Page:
Twelve years later, the patient was hospitalised in the nephrology department for a diagnostic treatment of hypertension, polyuria and polydipsia that had been present for two years. The patient was monitored for psychosis by a psychiatrist. A cardiologist monitored the reversibility of dilated cardiomyopathy. The patient was on fluphenazine, biperiden, risperidone, zolpidem, atorvastatin, lisinopril, atenolol, CaCO3 and calcitriol therapy. A cardiac ultrasound was done and showed left ventricular concentric hypertrophy, incomplete diastolic relaxation without regional contractility disturbances, functional valves, moderate tricuspidal regurgitation with no indirect signs of pulmonary hypertension (LVDd 3.9 cm, right ventricle 1.0 cm, LA 4.8 cm, IVS 1.7 cm, LVPW 1.3 cm, EF 73 %). The values of urea, creatinine, calcium, phosphorus, potassium, magnesium, TSH, T3 and T4 were within normal limits. PTH was < 6 pg/ml, the creatinine clearance was 65.9 ml/min and the protein in 24 h urine 0.36g. QTc was 400 ms. The kidneys were examined by ultrasound and were of normal size. Holter blood pressure recorded an average value of 135.2/97 mm Hg and the brain CT scan showed no significant changes compared to the scan made 12 years ago. Aldosterone and plasma renin values were within normal limits as was the value of antidiuretic hormone (ADH) in the urine. Urine concentration test indicated the isosthenuria (plasma osmolality 290 mOsm/kg, urine osmolality 150 mOsm/kg) with diuresis 3000-5500 ml for 24 h. Renal biopsy found a 20% altered glomeruli (connective tissue) without significant interstitial fibrosis, tubular atrophy and without significant changes in the blood vessels. Based on these results, we concluded that the patient suffered from nephrogenic diabetes insipidus, which required further monitoring. The patient was discharged in good general condition with the recommendation for further follow-ups.
Idiopathic hypoparathyroidism manifests with signs of hypocalcaemia such as tetany, epileptic seizures, hypotension (in acute hypocalcaemia), prolongation of the QT interval in the electrocardiogram, papilloedema and psychiatric manifestations including psychosis. A few cases of congestive heart failure and dilated cardiomyopathy are also described. Although the mechanism remains undefined, calcium plays a critical role in excitation-contraction coupling and is required for epinephrine-induced glycogenolysis in the heart. (1) As a result of long-term hypoparathyroidism, calcifications of the basal ganglia may occur, which may or may not be associated with extrapyramidal symptoms. (1)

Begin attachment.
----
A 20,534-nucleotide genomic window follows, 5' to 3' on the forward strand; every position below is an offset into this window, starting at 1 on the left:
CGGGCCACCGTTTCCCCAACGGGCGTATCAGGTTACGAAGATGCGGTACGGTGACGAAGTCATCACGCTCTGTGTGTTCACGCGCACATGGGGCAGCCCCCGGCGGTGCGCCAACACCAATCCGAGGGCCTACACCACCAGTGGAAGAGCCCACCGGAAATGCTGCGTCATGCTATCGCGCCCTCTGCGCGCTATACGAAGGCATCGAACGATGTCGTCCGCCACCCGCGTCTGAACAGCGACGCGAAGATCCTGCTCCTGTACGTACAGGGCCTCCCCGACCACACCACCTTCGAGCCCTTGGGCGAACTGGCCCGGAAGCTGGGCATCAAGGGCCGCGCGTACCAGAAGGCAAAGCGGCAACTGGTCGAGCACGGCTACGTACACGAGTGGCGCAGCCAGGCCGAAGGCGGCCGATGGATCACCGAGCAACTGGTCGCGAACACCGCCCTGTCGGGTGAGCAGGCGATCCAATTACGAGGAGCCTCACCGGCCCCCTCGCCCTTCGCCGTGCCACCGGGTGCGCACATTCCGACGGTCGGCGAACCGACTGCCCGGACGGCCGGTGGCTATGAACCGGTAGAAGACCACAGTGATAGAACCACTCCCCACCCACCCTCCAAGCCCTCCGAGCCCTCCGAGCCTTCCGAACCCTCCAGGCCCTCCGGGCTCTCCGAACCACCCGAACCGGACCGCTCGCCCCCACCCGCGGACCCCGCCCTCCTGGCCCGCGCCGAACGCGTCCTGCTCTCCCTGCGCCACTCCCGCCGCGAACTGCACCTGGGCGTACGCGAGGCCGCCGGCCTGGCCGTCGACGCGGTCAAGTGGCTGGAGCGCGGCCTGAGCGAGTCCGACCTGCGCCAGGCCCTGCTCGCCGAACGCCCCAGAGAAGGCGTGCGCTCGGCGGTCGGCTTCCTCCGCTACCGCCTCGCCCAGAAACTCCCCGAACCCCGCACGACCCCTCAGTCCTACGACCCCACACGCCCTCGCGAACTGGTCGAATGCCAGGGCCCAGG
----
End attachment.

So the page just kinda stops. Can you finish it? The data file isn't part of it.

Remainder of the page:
According to available data to date, the literature has described 29 cases of hypocalcemic cardiomyopathy in patients of all ages. (2-4)
Our case concerned hypoparathyroidism with a distinct clinical picture of hypocalcaemia, including dilated cardiomyopathy that withdrew after treatment with preparations of calcium and vitamin D. The psychiatric and neurological disorders that were present at hospital admission were also significantly improved due to calcium correction.
Twelve years later, the patient was diagnosed with idiopathic nephrogenic diabetes insipidus. Theoretically, transient hypercalcaemia could have been the cause, possibly as a consequence of hypoparathyroidism treatment. (5) To our knowledge, one case of autosomal dominant hypoparathyroidism and nephrogenic diabetes insipidus has been described so far. (6) There are no data so far indicating that the drugs that the patient took could be associated with the development of nephrogenic diabetes insipiduss.
We have presented a case of a 36-year-old patient with idiopathic hypoparathyroidism and reversible dilated cardiomyopathy as a result of hypocalcaemia. Twelve years later, the patient presented a picture of nephrogenic diabetes insipidus, which according to available literature has so far not yet been described.
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- Benzarouel D, Hasni K, Ashab H, El Hattaoui M. A reversible cause of cardiomyiopathy: hypocalcemia. Ann Cardiol Angeiol (Paris) 2014; 63 (2): 102- 106.
- Bichet DG. Clinical manifestations and causes of nephrogenic diabetes insipidus. [last updated November 12, 2012., cited May 5, 2014.]. Available from: http://www.uptodate.com/contents/clinical-manifestations-and-causes-of-nephrogenic-diabetes insipidus?source=search_result&search=Clinical+manifestations+and+causes+of+nephrogenic+diabetes+insipidus&selectedTitle=1~77.
- Hunter AGW, Heick H, Poznanski WJ, McLaine PN. Autosomal dominant hypoparathyreoidsm: a proband with concurrent nephrogenic diabetes inspidus. J Med Genet 1981;18:431- 435.